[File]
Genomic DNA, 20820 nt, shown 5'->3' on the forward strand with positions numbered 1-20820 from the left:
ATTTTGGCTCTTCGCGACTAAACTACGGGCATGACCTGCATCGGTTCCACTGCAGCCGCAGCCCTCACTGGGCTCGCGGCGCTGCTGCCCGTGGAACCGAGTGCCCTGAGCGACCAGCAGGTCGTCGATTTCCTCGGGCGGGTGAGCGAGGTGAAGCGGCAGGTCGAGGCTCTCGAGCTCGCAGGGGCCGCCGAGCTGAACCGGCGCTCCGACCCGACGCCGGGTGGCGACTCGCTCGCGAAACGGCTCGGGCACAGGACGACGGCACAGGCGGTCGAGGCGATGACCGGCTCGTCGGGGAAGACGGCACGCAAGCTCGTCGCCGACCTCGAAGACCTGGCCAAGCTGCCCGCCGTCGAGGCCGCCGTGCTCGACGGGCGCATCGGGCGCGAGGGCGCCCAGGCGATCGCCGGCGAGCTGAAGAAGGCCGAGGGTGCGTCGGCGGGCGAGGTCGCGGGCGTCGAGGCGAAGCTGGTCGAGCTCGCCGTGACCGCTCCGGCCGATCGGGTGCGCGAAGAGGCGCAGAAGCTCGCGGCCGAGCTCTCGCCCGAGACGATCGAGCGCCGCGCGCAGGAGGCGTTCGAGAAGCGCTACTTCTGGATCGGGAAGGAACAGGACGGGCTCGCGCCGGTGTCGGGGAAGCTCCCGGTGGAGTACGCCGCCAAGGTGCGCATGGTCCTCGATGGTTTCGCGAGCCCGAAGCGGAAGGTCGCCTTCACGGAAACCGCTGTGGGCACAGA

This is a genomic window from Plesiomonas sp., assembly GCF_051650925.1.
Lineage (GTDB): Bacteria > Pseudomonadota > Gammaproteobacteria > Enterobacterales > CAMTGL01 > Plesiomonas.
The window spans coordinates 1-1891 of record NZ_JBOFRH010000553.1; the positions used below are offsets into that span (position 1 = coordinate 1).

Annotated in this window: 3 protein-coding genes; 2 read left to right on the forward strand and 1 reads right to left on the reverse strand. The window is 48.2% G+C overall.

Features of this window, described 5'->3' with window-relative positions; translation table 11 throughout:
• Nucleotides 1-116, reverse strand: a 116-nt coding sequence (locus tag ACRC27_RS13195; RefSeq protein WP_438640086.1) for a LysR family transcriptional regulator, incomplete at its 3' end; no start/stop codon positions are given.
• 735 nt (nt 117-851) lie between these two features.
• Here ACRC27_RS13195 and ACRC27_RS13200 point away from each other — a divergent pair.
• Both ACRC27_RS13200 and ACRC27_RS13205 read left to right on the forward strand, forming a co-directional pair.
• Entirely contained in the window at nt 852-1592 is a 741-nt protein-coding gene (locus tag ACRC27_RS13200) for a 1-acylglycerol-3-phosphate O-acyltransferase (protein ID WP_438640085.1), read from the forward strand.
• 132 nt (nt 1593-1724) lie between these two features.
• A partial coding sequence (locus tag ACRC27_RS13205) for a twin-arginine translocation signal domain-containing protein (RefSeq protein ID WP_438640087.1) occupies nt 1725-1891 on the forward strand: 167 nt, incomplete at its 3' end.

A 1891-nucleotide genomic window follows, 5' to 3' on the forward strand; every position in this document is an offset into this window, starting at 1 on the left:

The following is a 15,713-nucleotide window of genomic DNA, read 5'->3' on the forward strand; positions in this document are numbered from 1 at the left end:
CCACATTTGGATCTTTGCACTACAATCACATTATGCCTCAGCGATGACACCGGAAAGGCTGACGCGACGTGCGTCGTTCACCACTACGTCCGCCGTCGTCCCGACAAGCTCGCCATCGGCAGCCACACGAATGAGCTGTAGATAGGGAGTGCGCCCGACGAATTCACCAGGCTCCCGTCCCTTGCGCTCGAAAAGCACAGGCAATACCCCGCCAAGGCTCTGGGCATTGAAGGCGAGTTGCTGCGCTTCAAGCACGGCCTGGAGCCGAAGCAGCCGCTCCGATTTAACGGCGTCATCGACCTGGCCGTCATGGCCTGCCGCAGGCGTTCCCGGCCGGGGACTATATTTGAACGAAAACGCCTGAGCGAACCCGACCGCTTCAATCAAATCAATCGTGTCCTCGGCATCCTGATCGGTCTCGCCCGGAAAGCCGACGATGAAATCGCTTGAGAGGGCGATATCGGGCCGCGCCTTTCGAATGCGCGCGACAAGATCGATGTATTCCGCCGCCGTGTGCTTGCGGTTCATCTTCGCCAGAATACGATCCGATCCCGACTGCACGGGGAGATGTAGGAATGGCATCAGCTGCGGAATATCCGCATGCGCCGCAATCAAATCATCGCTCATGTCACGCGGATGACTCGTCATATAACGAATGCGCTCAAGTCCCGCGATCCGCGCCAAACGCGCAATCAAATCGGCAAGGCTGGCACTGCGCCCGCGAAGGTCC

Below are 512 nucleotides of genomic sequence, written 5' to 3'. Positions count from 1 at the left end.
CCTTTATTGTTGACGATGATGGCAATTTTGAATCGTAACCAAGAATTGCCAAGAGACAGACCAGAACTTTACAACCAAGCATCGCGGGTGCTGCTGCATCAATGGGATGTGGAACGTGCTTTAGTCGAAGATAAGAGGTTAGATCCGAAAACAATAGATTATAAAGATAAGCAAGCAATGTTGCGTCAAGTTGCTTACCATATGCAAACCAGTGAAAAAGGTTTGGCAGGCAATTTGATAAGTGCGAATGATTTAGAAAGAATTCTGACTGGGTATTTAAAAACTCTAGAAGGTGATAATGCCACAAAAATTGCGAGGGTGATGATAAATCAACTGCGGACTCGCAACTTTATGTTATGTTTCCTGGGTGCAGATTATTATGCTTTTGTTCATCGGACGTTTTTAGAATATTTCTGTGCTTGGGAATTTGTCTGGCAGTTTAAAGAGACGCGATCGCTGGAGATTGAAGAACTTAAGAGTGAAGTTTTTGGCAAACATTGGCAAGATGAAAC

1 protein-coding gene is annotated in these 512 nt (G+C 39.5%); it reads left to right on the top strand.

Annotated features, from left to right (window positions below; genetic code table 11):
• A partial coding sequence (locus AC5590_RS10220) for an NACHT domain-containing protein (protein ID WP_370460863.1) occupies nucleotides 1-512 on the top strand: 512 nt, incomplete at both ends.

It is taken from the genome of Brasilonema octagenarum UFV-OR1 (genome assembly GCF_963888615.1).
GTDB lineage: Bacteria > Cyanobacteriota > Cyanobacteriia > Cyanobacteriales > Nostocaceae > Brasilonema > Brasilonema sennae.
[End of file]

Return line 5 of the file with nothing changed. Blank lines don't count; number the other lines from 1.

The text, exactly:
The window spans coordinates 1-1891 of record NZ_JBOFRH010000553.1; the positions used below are offsets into that span (position 1 = coordinate 1).